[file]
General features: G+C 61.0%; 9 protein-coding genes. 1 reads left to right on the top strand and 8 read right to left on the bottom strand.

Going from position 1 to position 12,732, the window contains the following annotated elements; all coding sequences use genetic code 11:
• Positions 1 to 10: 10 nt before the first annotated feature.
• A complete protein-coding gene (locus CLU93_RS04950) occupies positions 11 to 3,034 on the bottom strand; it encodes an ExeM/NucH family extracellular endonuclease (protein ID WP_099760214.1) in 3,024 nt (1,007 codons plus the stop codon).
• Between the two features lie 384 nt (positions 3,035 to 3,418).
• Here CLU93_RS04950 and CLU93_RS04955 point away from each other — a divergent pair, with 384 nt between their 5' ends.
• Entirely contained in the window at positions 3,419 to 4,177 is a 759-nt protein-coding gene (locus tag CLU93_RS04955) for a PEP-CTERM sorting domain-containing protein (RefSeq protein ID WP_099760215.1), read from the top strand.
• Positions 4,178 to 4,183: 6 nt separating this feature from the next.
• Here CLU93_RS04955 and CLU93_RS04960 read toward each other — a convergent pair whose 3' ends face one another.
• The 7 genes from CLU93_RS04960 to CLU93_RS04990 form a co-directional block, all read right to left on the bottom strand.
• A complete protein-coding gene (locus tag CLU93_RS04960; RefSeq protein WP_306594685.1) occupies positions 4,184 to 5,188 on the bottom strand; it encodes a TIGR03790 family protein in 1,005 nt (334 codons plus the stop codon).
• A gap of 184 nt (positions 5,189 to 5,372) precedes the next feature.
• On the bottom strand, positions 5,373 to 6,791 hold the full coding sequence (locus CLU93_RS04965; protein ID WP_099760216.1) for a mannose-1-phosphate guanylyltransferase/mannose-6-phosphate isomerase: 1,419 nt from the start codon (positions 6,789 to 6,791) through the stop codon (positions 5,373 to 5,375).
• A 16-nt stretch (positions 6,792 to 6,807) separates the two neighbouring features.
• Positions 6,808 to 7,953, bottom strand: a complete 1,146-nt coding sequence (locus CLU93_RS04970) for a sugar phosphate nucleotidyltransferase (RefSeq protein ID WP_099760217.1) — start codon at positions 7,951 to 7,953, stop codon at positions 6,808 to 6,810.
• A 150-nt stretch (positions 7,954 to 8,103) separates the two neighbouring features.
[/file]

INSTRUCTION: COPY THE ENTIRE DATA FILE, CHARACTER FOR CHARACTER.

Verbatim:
General features: G+C 61.0%; 9 protein-coding genes. 1 reads left to right on the top strand and 8 read right to left on the bottom strand.

Going from position 1 to position 12,732, the window contains the following annotated elements; all coding sequences use genetic code 11:
• Positions 1 to 10: 10 nt before the first annotated feature.
• A complete protein-coding gene (locus CLU93_RS04950) occupies positions 11 to 3,034 on the bottom strand; it encodes an ExeM/NucH family extracellular endonuclease (protein ID WP_099760214.1) in 3,024 nt (1,007 codons plus the stop codon).
• Between the two features lie 384 nt (positions 3,035 to 3,418).
• Here CLU93_RS04950 and CLU93_RS04955 point away from each other — a divergent pair, with 384 nt between their 5' ends.
• Entirely contained in the window at positions 3,419 to 4,177 is a 759-nt protein-coding gene (locus tag CLU93_RS04955) for a PEP-CTERM sorting domain-containing protein (RefSeq protein ID WP_099760215.1), read from the top strand.
• Positions 4,178 to 4,183: 6 nt separating this feature from the next.
• Here CLU93_RS04955 and CLU93_RS04960 read toward each other — a convergent pair whose 3' ends face one another.
• The 7 genes from CLU93_RS04960 to CLU93_RS04990 form a co-directional block, all read right to left on the bottom strand.
• A complete protein-coding gene (locus tag CLU93_RS04960; RefSeq protein WP_306594685.1) occupies positions 4,184 to 5,188 on the bottom strand; it encodes a TIGR03790 family protein in 1,005 nt (334 codons plus the stop codon).
• A gap of 184 nt (positions 5,189 to 5,372) precedes the next feature.
• On the bottom strand, positions 5,373 to 6,791 hold the full coding sequence (locus CLU93_RS04965; protein ID WP_099760216.1) for a mannose-1-phosphate guanylyltransferase/mannose-6-phosphate isomerase: 1,419 nt from the start codon (positions 6,789 to 6,791) through the stop codon (positions 5,373 to 5,375).
• A 16-nt stretch (positions 6,792 to 6,807) separates the two neighbouring features.
• Positions 6,808 to 7,953, bottom strand: a complete 1,146-nt coding sequence (locus CLU93_RS04970) for a sugar phosphate nucleotidyltransferase (RefSeq protein ID WP_099760217.1) — start codon at positions 7,951 to 7,953, stop codon at positions 6,808 to 6,810.
• A 150-nt stretch (positions 7,954 to 8,103) separates the two neighbouring features.